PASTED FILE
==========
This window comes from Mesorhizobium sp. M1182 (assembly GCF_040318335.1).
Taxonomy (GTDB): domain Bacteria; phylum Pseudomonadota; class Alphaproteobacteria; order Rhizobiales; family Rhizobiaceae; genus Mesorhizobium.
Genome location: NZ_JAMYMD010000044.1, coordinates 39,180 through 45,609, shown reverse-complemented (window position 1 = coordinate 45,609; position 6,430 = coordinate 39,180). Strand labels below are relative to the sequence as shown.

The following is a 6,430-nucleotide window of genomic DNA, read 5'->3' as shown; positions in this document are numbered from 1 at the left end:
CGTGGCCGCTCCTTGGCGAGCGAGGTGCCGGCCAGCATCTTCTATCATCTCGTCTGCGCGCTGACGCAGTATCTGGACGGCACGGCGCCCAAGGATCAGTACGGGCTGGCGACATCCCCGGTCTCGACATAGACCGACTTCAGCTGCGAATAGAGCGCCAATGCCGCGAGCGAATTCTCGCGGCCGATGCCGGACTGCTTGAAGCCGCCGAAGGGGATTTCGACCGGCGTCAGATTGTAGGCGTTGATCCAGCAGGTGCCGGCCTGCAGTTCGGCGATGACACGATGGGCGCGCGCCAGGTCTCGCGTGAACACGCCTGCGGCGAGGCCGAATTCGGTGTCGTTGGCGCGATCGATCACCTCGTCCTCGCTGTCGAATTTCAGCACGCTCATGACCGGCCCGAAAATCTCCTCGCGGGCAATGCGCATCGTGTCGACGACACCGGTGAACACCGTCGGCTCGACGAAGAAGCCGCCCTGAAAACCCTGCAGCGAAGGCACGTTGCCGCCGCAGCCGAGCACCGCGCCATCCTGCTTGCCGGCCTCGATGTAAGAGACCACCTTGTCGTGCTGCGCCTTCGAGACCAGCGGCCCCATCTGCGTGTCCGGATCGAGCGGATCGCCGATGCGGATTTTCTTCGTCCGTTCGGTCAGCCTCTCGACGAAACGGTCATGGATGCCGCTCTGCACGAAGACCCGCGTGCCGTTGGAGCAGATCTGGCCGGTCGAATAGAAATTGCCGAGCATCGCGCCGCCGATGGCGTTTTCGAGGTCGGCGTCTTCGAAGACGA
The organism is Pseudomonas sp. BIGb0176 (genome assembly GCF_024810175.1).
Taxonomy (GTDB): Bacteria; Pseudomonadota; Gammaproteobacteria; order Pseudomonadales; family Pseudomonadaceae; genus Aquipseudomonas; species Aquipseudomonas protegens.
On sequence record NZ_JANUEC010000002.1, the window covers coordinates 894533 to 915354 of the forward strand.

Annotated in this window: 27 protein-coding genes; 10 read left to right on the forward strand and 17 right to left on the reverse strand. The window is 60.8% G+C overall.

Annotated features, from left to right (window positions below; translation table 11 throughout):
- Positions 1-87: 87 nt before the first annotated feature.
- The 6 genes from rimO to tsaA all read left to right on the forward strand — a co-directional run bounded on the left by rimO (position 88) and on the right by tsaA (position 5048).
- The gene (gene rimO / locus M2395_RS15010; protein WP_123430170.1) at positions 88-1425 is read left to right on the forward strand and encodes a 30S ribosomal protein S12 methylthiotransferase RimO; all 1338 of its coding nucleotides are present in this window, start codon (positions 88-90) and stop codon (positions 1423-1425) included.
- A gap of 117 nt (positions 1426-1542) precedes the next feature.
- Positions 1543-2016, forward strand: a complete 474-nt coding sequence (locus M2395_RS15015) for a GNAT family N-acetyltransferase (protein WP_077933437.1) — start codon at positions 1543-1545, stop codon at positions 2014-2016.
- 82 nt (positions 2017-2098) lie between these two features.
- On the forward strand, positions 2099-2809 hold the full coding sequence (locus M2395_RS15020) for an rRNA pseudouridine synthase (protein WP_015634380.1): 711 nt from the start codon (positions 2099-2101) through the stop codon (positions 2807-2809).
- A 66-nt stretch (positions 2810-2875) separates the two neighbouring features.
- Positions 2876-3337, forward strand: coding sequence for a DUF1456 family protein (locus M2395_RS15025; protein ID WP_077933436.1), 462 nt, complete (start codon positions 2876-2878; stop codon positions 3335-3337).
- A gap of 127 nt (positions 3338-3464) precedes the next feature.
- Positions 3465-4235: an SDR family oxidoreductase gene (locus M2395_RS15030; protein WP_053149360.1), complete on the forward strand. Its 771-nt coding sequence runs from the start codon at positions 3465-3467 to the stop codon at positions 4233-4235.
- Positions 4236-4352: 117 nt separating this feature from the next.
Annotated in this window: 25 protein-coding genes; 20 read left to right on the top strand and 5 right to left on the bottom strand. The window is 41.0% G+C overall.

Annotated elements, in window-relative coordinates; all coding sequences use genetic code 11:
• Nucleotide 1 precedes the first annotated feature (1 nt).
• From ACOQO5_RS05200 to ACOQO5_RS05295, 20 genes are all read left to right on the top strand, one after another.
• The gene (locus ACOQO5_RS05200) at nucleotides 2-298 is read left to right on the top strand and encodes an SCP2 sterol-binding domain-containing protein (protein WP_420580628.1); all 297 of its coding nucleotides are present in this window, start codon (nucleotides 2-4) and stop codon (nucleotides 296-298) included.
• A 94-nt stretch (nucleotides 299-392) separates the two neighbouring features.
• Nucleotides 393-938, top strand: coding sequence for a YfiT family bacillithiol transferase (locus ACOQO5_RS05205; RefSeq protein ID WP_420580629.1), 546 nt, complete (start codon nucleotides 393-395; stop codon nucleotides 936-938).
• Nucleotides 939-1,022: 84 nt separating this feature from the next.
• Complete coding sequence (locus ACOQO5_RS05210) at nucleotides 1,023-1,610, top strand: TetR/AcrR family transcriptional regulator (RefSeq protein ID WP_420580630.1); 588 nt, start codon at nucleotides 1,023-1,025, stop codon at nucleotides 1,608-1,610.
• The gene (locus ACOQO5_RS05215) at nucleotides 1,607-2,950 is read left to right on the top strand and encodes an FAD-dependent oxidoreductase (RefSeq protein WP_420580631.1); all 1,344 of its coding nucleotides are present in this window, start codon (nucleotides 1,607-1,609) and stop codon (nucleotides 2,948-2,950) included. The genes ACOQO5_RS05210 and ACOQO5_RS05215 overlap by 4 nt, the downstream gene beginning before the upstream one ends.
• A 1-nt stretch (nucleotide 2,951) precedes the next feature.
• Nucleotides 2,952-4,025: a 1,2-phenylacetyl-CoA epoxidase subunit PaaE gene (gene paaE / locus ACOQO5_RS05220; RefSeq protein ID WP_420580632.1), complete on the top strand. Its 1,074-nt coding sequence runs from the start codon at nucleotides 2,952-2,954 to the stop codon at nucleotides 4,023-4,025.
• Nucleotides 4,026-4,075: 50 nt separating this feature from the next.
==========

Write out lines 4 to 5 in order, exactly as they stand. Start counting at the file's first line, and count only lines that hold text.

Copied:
The following is a 6,430-nucleotide window of genomic DNA, read 5'->3' as shown; positions in this document are numbered from 1 at the left end:
CGTGGCCGCTCCTTGGCGAGCGAGGTGCCGGCCAGCATCTTCTATCATCTCGTCTGCGCGCTGACGCAGTATCTGGACGGCACGGCGCCCAAGGATCAGTACGGGCTGGCGACATCCCCGGTCTCGACATAGACCGACTTCAGCTGCGAATAGAGCGCCAATGCCGCGAGCGAATTCTCGCGGCCGATGCCGGACTGCTTGAAGCCGCCGAAGGGGATTTCGACCGGCGTCAGATTGTAGGCGTTGATCCAGCAGGTGCCGGCCTGCAGTTCGGCGATGACACGATGGGCGCGCGCCAGGTCTCGCGTGAACACGCCTGCGGCGAGGCCGAATTCGGTGTCGTTGGCGCGATCGATCACCTCGTCCTCGCTGTCGAATTTCAGCACGCTCATGACCGGCCCGAAAATCTCCTCGCGGGCAATGCGCATCGTGTCGACGACACCGGTGAACACCGTCGGCTCGACGAAGAAGCCGCCCTGAAAACCCTGCAGCGAAGGCACGTTGCCGCCGCAGCCGAGCACCGCGCCATCCTGCTTGCCGGCCTCGATGTAAGAGACCACCTTGTCGTGCTGCGCCTTCGAGACCAGCGGCCCCATCTGCGTGTCCGGATCGAGCGGATCGCCGATGCGGATTTTCTTCGTCCGTTCGGTCAGCCTCTCGACGAAACGGTCATGGATGCCGCTCTGCACGAAGACCCGCGTGCCGTTGGAGCAGATCTGGCCGGTCGAATAGAAATTGCCGAGCATCGCGCCGCCGATGGCGTTTTCGAGGTCGGCGTCTTCGAAGACGA